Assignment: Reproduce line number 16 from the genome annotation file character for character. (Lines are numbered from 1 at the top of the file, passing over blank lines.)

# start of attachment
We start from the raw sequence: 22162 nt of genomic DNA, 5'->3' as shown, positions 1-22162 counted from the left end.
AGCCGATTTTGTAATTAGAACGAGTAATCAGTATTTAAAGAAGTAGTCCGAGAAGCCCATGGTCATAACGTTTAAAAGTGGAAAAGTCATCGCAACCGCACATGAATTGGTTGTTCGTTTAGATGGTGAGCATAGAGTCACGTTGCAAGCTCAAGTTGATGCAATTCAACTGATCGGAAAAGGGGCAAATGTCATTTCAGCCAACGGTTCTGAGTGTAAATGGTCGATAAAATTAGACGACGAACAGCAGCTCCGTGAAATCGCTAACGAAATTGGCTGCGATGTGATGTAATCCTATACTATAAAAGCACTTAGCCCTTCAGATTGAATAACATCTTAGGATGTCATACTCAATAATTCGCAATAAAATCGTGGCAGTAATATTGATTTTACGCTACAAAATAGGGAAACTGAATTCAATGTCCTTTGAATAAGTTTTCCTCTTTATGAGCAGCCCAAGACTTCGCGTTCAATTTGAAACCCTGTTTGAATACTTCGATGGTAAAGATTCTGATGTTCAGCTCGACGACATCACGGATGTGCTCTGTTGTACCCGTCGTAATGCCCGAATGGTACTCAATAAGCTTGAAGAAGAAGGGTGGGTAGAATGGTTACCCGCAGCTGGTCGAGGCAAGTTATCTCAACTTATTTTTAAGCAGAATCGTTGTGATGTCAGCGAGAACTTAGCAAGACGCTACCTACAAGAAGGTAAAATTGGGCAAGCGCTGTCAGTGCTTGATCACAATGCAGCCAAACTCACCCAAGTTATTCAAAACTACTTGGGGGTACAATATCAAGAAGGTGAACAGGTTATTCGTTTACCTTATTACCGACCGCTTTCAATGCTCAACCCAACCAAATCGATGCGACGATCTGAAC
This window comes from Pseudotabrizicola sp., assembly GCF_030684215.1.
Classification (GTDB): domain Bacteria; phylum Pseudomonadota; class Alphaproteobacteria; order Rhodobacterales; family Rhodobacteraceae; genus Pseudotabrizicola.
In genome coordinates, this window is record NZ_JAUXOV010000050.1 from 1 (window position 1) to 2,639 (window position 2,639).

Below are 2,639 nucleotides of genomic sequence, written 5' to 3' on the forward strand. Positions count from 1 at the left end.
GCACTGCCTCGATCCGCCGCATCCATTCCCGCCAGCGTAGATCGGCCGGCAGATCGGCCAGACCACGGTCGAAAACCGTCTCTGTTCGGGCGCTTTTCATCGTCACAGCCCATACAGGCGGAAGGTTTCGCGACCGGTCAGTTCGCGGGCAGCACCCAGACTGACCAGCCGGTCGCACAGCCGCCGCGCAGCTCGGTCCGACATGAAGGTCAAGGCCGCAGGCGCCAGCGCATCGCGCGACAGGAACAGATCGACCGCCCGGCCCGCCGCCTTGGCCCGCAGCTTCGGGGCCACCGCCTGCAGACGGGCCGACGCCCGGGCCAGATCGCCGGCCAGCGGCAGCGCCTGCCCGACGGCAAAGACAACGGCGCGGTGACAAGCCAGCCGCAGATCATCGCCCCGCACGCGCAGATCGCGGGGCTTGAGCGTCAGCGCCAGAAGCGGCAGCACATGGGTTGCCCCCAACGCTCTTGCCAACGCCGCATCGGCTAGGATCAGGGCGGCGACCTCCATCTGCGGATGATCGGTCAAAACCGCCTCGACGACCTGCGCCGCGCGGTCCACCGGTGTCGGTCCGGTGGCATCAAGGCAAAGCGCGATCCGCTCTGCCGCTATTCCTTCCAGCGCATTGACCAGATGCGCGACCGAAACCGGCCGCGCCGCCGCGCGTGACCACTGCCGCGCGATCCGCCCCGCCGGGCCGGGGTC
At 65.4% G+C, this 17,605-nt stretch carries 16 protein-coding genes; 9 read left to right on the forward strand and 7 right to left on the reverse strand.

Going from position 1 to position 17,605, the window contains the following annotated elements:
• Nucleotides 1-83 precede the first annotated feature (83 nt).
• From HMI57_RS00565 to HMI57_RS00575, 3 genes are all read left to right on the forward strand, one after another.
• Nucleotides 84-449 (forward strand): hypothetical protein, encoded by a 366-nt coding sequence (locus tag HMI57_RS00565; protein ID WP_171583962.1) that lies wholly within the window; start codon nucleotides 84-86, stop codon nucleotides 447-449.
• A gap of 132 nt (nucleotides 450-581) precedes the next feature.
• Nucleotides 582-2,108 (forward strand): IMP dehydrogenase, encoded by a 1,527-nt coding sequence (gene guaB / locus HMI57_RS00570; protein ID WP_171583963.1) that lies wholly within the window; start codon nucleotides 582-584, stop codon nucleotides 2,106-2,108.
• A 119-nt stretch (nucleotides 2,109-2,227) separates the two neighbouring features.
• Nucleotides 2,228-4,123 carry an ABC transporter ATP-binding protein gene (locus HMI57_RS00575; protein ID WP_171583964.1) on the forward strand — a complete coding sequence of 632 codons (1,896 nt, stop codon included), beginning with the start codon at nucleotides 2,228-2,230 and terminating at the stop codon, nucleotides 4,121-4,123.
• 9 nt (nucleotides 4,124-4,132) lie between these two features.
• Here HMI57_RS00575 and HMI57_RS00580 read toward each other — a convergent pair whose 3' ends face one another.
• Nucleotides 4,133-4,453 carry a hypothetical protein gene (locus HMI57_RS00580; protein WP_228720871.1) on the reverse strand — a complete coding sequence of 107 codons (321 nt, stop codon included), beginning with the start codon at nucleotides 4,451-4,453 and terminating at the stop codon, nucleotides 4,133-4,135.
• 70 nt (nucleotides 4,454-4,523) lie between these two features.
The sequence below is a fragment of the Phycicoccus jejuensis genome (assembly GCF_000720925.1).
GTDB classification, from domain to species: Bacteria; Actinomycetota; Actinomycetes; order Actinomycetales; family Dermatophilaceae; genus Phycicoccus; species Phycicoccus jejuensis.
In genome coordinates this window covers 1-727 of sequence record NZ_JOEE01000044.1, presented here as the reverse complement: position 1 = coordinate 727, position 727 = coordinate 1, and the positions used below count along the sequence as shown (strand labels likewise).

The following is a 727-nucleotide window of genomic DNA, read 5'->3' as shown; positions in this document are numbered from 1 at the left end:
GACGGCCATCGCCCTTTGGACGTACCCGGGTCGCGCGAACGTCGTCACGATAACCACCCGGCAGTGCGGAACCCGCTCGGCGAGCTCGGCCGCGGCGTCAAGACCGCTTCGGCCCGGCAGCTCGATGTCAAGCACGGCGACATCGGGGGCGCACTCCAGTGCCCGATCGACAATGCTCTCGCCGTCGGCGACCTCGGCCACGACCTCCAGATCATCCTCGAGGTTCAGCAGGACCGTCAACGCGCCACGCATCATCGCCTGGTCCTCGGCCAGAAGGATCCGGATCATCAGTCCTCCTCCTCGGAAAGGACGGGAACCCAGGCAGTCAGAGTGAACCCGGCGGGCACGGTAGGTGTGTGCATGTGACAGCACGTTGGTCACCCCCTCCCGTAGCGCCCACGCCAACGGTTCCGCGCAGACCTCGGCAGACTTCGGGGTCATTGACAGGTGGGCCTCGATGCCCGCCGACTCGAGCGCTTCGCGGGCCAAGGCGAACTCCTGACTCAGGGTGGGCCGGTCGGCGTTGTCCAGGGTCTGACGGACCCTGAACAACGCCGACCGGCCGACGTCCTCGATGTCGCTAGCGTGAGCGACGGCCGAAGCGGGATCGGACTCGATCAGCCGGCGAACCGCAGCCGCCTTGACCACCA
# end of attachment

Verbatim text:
• Nucleotides 2,228-4,123 carry an ABC transporter ATP-binding protein gene (locus HMI57_RS00575; protein ID WP_171583964.1) on the forward strand — a complete coding sequence of 632 codons (1,896 nt, stop codon included), beginning with the start codon at nucleotides 2,228-2,230 and terminating at the stop codon, nucleotides 4,121-4,123.